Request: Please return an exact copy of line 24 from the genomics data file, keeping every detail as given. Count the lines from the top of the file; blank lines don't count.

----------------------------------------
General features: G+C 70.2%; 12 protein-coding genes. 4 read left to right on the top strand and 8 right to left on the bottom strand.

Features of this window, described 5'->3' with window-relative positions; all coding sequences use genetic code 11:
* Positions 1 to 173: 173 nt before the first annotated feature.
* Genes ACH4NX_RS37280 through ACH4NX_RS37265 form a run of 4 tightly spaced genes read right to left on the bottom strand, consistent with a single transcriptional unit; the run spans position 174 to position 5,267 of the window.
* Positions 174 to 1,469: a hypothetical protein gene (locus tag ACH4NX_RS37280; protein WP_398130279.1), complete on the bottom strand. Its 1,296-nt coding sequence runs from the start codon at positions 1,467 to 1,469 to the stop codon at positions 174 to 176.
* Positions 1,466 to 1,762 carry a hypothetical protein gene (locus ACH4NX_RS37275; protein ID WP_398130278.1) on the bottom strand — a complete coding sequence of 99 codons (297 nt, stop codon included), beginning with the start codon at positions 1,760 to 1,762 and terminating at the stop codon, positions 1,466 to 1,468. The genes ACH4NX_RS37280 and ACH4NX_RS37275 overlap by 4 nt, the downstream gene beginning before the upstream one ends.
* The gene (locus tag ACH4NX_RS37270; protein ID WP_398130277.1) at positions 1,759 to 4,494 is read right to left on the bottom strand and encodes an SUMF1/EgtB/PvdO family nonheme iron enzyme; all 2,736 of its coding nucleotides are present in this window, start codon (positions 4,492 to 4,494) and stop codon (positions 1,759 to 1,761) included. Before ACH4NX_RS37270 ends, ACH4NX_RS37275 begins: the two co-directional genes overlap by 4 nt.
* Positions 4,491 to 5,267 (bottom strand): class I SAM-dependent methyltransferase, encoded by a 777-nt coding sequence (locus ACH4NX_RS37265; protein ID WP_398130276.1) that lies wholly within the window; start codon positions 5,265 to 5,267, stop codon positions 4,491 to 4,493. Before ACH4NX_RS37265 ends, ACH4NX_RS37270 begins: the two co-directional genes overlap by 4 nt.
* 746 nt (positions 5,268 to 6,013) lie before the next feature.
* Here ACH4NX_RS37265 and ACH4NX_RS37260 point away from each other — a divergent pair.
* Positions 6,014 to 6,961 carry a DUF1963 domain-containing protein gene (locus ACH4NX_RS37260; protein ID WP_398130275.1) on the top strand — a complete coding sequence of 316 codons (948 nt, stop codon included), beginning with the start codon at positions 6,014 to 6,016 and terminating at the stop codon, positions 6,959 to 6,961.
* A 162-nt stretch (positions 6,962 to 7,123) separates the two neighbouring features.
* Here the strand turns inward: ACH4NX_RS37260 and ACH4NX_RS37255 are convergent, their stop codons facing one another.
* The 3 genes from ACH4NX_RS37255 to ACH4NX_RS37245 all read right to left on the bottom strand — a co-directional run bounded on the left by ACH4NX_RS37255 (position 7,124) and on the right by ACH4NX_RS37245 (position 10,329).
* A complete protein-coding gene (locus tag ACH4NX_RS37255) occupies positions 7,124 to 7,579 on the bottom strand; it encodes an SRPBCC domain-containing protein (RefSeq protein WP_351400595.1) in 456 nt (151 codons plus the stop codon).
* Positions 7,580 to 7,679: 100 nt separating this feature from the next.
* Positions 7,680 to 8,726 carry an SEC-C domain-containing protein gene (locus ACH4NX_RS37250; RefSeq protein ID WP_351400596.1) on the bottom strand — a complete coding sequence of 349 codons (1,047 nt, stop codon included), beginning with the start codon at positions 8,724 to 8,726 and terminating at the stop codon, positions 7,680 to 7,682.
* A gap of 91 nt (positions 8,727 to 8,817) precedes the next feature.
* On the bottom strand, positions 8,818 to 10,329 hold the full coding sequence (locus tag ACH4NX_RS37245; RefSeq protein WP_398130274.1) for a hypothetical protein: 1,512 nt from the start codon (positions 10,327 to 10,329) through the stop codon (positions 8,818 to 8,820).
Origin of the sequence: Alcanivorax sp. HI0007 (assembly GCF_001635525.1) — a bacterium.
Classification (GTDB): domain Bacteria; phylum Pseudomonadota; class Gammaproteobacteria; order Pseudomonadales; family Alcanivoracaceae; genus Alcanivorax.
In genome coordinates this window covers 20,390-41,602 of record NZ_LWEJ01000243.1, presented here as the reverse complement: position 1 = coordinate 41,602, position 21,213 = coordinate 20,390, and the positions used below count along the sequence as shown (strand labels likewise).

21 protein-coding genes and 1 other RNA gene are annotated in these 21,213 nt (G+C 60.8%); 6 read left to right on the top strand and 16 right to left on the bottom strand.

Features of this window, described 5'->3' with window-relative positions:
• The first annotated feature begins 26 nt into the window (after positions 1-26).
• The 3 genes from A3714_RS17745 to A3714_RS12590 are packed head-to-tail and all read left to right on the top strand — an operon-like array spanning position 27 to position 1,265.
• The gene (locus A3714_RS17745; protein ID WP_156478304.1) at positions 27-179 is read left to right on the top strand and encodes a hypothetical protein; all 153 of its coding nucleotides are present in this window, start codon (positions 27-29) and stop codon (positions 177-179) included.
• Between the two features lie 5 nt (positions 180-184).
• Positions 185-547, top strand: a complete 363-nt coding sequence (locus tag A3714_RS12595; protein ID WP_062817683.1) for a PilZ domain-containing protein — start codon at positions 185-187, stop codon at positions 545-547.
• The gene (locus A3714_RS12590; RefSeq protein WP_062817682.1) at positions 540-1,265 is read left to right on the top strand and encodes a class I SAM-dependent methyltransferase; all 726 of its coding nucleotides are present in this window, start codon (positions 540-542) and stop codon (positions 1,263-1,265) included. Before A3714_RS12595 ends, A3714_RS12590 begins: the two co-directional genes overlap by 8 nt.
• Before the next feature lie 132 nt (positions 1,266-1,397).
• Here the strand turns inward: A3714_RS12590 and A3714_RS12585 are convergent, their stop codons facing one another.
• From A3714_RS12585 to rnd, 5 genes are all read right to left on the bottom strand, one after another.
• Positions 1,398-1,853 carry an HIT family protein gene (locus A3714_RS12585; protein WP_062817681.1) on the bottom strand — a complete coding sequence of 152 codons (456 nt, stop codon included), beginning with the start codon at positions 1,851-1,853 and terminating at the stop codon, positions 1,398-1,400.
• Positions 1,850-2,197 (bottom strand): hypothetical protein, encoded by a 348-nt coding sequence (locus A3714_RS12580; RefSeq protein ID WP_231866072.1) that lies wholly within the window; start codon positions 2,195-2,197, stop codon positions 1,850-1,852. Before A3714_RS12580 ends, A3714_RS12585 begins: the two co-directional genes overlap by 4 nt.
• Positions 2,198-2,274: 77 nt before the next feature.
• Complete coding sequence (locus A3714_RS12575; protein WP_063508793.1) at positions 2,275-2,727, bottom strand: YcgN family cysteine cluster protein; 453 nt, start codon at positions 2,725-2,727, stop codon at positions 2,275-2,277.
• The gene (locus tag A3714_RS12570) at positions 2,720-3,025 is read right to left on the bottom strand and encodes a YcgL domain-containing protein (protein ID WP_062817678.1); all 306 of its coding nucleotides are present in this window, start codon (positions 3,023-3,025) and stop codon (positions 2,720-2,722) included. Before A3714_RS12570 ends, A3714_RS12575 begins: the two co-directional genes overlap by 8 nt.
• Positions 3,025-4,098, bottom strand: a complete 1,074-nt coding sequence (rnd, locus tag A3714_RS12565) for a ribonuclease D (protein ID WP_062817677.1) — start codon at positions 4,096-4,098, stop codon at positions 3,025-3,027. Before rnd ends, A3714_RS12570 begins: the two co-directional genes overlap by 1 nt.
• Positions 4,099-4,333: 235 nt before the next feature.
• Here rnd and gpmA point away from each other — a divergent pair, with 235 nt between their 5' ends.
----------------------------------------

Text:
Features of this window, described 5'->3' with window-relative positions: